In Arthur Miller's "Death of a Salesman", how does Willy's memory of his father's funeral compare with his own funeral?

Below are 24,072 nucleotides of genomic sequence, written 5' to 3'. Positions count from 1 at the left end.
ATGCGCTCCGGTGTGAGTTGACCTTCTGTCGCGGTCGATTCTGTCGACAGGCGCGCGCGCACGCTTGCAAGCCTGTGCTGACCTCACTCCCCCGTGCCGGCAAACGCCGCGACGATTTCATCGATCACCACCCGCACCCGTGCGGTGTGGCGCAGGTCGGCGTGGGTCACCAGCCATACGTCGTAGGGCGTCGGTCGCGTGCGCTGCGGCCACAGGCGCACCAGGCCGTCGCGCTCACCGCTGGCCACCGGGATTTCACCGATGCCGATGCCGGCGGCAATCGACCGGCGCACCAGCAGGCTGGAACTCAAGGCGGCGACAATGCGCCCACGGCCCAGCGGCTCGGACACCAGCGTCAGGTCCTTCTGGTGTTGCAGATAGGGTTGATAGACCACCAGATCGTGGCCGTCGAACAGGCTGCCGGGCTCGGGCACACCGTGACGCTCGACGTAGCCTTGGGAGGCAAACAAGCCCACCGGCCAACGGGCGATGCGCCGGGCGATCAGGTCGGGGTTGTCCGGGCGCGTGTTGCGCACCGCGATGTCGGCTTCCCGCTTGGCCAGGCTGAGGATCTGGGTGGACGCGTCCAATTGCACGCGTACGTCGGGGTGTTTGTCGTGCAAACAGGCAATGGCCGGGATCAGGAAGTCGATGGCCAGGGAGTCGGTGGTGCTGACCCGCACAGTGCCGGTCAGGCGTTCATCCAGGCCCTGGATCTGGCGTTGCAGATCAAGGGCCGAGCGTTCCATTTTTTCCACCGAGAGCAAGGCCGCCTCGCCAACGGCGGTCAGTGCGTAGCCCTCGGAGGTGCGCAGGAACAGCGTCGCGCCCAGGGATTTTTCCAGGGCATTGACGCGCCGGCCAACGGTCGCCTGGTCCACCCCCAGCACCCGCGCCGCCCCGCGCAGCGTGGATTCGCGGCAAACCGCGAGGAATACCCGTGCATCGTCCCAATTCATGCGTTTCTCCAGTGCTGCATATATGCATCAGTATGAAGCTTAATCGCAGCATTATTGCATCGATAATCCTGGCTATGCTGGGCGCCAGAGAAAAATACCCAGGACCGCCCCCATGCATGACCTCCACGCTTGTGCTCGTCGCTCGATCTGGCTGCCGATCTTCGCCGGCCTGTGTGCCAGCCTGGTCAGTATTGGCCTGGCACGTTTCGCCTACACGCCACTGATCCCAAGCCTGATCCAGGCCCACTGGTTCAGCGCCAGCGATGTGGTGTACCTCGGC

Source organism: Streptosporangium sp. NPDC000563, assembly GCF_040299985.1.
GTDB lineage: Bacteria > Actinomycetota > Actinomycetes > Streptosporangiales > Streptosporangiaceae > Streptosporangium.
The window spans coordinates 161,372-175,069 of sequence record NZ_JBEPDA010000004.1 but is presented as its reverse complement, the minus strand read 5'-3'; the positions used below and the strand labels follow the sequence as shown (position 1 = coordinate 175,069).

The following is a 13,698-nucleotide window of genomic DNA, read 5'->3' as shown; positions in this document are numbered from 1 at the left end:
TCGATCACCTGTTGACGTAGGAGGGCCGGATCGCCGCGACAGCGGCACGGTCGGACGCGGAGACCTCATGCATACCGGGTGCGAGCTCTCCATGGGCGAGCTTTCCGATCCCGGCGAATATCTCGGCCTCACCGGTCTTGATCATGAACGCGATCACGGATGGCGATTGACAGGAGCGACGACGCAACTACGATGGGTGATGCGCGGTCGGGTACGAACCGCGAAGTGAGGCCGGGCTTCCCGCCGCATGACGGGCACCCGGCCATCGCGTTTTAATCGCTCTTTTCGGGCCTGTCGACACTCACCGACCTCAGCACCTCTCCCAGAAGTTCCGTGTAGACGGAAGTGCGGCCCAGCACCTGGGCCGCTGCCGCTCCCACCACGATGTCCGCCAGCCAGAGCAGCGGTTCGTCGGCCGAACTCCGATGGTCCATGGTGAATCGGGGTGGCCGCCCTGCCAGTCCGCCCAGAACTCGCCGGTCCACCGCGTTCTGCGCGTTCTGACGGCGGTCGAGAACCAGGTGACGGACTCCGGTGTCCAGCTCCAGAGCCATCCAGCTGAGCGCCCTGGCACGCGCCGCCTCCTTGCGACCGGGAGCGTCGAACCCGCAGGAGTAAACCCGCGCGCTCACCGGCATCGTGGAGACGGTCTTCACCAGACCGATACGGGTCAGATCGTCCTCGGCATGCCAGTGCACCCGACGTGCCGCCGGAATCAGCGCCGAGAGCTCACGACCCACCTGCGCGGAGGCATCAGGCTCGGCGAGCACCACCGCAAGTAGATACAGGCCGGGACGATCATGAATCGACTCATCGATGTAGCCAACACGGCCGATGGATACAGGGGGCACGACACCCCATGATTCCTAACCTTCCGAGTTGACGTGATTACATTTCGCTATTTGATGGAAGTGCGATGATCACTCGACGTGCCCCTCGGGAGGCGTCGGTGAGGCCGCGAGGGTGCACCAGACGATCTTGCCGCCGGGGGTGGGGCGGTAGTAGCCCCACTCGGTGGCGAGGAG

In Arthur Miller's "Death of a Salesman", Willy describes his father's funeral as a symbol of his popularity. He says that people came from everywhere. He was such a well-liked and successful salesman that his business contacts filled the funeral parlour. However, Willy who thought he was also as well-liked and who also assumed he was a successful business man has an empty funeral parlour. When he is planning his suicide, he thinks that people will come from everywhere, just as they had with his father. The reality, however, demonstrates that Willy had no friends and was disillusioned his entire life. This is the true tragedy of the play.